Taken for Granted: Long-term Friendships
Friendships have been on my mind a lot lately. Since I’ve been learning more languages, I’ve been striving to learn more about the cultures that go with them. The topic of friendships in other cultures has come up in the language, travel, and lifestyle vlogs I watch.
The German culture has been my main focus lately. German vloggers and expats have brought up the friendship topic several times, and the ones I’ve watched have said that it can be difficult at first to make German friends. This is because Germans are typically more private and keep out of others’ business in general. They are not big on small talk. However, they say that once you become friends with a German you have a friend for life. I’ve even heard a German vlogger say that it’s more difficult to have long-term friendships here (in the USA), and that once you are close friends in Germany, there’s not much you can do wrong to ruin that friendship.
The American culture can be quite different when it comes to making and keeping friends. We are not as private. Small talk is our jam. We strike up conversations with strangers, become social media “friends” with mere acquaintances, and share quite a bit of personal information with others. It’s been said things here are a bit more fast-paced and also temporary.
So, although it may be easy to make friends here, those friendships may be more difficult to keep long-term. I have to say that I have noticed this about our culture even more as social media platforms have grown. We’re quick to become #besties with new friends. All the while, we kick an old friend to the curb because they offended us, hurt our feelings, didn’t do what we wanted, or just don’t fit anymore. We are becoming too vain, and our friendships are becoming too shallow. Roll your eyes if you must, but all too often what I just said is true.
Another cultural difference between us and Europeans is how bluntly they speak. They’re not trying to be mean. They just speak honestly. Ask a European if they like your new haircut, and they’ll say “no” if they don’t. Ask most Americans, and you’re more likely to get a “yeah,” “it’s cute,” or maybe even “it’s different.” We won’t generally say “no” in that type of situation. We live in the land of sugar-coating. Speaking honestly when someone asks for your opinion or advice doesn’t tend to work well here. Trust me; I’ve tried.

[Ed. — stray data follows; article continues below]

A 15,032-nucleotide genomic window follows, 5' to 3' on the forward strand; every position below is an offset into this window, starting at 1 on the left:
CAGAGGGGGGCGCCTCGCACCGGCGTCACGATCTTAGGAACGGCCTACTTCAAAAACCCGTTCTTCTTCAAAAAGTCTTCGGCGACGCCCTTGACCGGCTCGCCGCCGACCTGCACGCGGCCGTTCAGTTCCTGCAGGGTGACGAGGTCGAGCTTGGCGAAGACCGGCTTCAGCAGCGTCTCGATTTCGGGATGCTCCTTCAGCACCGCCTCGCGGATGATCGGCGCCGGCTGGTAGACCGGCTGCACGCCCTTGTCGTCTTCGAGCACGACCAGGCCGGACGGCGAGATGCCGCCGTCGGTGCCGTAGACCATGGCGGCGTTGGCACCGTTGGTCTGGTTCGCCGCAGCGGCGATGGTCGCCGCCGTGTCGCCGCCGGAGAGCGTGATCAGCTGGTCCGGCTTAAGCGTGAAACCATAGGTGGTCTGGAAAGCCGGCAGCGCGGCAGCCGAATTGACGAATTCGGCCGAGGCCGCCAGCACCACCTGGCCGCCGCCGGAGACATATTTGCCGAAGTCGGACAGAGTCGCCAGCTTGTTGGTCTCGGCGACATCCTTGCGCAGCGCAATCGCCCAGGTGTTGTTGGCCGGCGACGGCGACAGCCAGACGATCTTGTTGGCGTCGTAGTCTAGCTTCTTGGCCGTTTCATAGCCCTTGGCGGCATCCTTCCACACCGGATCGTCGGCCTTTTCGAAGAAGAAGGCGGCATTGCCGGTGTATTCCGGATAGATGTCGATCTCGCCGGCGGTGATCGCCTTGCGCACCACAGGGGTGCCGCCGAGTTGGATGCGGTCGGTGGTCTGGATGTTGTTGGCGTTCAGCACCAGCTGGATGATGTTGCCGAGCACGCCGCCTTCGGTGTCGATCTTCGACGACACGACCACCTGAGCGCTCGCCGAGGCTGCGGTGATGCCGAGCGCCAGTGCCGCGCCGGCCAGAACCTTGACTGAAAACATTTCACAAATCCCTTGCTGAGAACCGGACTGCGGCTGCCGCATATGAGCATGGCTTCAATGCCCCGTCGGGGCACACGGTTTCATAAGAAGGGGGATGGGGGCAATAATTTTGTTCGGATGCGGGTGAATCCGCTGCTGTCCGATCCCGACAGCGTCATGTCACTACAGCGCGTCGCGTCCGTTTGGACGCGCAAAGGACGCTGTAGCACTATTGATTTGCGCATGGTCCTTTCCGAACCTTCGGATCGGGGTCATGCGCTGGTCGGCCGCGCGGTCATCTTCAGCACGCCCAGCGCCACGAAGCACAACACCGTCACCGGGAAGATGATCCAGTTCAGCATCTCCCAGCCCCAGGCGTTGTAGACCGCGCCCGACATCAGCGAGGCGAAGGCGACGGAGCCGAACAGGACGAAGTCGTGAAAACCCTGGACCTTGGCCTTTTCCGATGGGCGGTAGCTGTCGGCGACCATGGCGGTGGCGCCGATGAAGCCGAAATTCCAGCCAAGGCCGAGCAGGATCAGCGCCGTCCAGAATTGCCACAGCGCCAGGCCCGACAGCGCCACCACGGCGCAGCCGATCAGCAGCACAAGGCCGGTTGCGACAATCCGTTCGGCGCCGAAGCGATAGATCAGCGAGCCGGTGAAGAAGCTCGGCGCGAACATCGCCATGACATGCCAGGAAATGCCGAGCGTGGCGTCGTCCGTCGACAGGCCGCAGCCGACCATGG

We get so easily offended. How dare a friend tell us what we need to hear? How dare a friend disagree with us? How dare they say or do one wrong thing?
Then we go ahead and do some more damage on social media. Seriously, y’all. Social media is damaging long-term quality friendships. Comparing and jealousy are running rampant these days thanks to social media. Before the days of FB and IG you didn’t know that Sarah hung out with Katie on Tuesday nights unless one of them told you directly. You didn’t know that three of your friends went to a concert together unless it was talked about in front of you. You could hang out with one friend without another friend getting upset because they didn’t get invited.
There was a lot let jealousy before we started tagging where we were and who we were with so frequently. I’m not saying jealousy didn’t exist in friendships before. It did. We just didn’t have so much of it in our face like we do now since we’re tethered to a device with multiple social media feeds at our fingertips.
We have got to do something about the decline of long-lasting friendships in our culture. Stop comparing your friendships to picture-perfect ones on social media. Let go of the jealousy that arises when you see a post of your friend with someone else. We’re allowed to hang out with others separately. Stop being so easily offended when a friend speaks honestly. Don’t ask a question, if you only want a sugar-coated answer. And quit being so quick to drop friends you’ve had for years because they made a mistake.
There is not a perfect friend out there. We all mess up. The beauty of friendship isn’t just about who’s there for you when you need them but also being able to extend grace when they need it from you. I trust a friend who’s willing to be honest, disagree, get upset, and still talk to me tomorrow over one that glosses over things and says what they think I want to hear.
You want life-long friends? Have more meaningful conversations, be less judgmental, and be more forgiving.
Faithful are the wounds of a friend; but the kisses of an enemy are deceitful. Prov. 27:6
Be a life-long friend!